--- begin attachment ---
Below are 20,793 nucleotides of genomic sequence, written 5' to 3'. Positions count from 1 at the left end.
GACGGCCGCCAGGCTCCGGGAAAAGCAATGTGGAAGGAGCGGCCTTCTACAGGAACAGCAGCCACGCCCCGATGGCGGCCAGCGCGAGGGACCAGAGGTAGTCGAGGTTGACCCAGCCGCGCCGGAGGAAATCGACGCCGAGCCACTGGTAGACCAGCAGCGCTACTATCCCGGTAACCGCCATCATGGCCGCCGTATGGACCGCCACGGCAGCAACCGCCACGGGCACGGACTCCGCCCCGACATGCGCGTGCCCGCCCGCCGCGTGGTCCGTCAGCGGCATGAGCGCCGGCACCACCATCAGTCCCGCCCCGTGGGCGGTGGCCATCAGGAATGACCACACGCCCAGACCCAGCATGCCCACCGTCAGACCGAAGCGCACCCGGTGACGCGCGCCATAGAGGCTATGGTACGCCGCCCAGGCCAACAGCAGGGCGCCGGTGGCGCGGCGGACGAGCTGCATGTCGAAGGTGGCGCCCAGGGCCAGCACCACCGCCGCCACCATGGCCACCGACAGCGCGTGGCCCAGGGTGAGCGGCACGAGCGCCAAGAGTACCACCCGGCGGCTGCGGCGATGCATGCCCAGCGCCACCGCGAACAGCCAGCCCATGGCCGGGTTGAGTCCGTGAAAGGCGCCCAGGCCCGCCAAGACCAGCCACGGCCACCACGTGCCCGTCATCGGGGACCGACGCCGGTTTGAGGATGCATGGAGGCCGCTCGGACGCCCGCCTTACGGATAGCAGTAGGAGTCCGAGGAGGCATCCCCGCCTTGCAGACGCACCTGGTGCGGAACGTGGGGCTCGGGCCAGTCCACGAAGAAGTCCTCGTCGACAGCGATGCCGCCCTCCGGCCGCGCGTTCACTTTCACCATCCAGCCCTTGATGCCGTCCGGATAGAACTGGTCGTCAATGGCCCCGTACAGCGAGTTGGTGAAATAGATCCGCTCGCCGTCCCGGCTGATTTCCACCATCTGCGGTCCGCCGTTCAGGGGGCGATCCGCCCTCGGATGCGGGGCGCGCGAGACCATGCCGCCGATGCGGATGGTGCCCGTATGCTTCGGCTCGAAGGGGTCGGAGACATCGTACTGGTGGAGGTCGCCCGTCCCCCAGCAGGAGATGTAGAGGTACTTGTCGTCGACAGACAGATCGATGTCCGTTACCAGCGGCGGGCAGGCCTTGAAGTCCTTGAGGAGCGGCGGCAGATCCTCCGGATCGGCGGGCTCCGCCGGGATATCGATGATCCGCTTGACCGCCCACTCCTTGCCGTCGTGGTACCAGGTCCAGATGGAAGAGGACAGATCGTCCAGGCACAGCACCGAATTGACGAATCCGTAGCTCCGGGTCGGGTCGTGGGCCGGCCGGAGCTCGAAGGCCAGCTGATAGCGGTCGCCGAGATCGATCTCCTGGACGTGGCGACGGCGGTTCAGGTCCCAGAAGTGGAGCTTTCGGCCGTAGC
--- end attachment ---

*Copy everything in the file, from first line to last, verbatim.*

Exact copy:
Below are 20,793 nucleotides of genomic sequence, written 5' to 3'. Positions count from 1 at the left end.
GACGGCCGCCAGGCTCCGGGAAAAGCAATGTGGAAGGAGCGGCCTTCTACAGGAACAGCAGCCACGCCCCGATGGCGGCCAGCGCGAGGGACCAGAGGTAGTCGAGGTTGACCCAGCCGCGCCGGAGGAAATCGACGCCGAGCCACTGGTAGACCAGCAGCGCTACTATCCCGGTAACCGCCATCATGGCCGCCGTATGGACCGCCACGGCAGCAACCGCCACGGGCACGGACTCCGCCCCGACATGCGCGTGCCCGCCCGCCGCGTGGTCCGTCAGCGGCATGAGCGCCGGCACCACCATCAGTCCCGCCCCGTGGGCGGTGGCCATCAGGAATGACCACACGCCCAGACCCAGCATGCCCACCGTCAGACCGAAGCGCACCCGGTGACGCGCGCCATAGAGGCTATGGTACGCCGCCCAGGCCAACAGCAGGGCGCCGGTGGCGCGGCGGACGAGCTGCATGTCGAAGGTGGCGCCCAGGGCCAGCACCACCGCCGCCACCATGGCCACCGACAGCGCGTGGCCCAGGGTGAGCGGCACGAGCGCCAAGAGTACCACCCGGCGGCTGCGGCGATGCATGCCCAGCGCCACCGCGAACAGCCAGCCCATGGCCGGGTTGAGTCCGTGAAAGGCGCCCAGGCCCGCCAAGACCAGCCACGGCCACCACGTGCCCGTCATCGGGGACCGACGCCGGTTTGAGGATGCATGGAGGCCGCTCGGACGCCCGCCTTACGGATAGCAGTAGGAGTCCGAGGAGGCATCCCCGCCTTGCAGACGCACCTGGTGCGGAACGTGGGGCTCGGGCCAGTCCACGAAGAAGTCCTCGTCGACAGCGATGCCGCCCTCCGGCCGCGCGTTCACTTTCACCATCCAGCCCTTGATGCCGTCCGGATAGAACTGGTCGTCAATGGCCCCGTACAGCGAGTTGGTGAAATAGATCCGCTCGCCGTCCCGGCTGATTTCCACCATCTGCGGTCCGCCGTTCAGGGGGCGATCCGCCCTCGGATGCGGGGCGCGCGAGACCATGCCGCCGATGCGGATGGTGCCCGTATGCTTCGGCTCGAAGGGGTCGGAGACATCGTACTGGTGGAGGTCGCCCGTCCCCCAGCAGGAGATGTAGAGGTACTTGTCGTCGACAGACAGATCGATGTCCGTTACCAGCGGCGGGCAGGCCTTGAAGTCCTTGAGGAGCGGCGGCAGATCCTCCGGATCGGCGGGCTCCGCCGGGATATCGATGATCCGCTTGACCGCCCACTCCTTGCCGTCGTGGTACCAGGTCCAGATGGAAGAGGACAGATCGTCCAGGCACAGCACCGAATTGACGAATCCGTAGCTCCGGGTCGGGTCGTGGGCCGGCCGGAGCTCGAAGGCCAGCTGATAGCGGTCGCCGAGATCGATCTCCTGGACGTGGCGACGGCGGTTCAGGTCCCAGAAGTGGAGCTTTCGGCCGTAGC